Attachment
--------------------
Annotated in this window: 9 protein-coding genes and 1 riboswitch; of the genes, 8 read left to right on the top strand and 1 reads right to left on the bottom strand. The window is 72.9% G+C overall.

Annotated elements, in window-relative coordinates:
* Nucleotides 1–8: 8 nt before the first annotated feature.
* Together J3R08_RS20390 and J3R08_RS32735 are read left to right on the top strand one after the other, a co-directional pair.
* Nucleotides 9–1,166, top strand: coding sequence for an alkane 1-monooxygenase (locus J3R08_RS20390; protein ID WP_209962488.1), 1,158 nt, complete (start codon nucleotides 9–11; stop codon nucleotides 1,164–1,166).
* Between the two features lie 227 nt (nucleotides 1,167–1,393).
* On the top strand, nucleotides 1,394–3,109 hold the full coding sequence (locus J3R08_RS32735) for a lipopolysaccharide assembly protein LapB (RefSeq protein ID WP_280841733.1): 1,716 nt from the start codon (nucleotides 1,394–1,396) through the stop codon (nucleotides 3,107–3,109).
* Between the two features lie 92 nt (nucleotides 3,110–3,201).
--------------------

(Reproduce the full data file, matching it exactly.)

Annotated in this window: 9 protein-coding genes and 1 riboswitch; of the genes, 8 read left to right on the top strand and 1 reads right to left on the bottom strand. The window is 72.9% G+C overall.

Annotated elements, in window-relative coordinates:
* Nucleotides 1–8: 8 nt before the first annotated feature.
* Together J3R08_RS20390 and J3R08_RS32735 are read left to right on the top strand one after the other, a co-directional pair.
* Nucleotides 9–1,166, top strand: coding sequence for an alkane 1-monooxygenase (locus J3R08_RS20390; protein ID WP_209962488.1), 1,158 nt, complete (start codon nucleotides 9–11; stop codon nucleotides 1,164–1,166).
* Between the two features lie 227 nt (nucleotides 1,167–1,393).
* On the top strand, nucleotides 1,394–3,109 hold the full coding sequence (locus J3R08_RS32735) for a lipopolysaccharide assembly protein LapB (RefSeq protein ID WP_280841733.1): 1,716 nt from the start codon (nucleotides 1,394–1,396) through the stop codon (nucleotides 3,107–3,109).
* Between the two features lie 92 nt (nucleotides 3,110–3,201).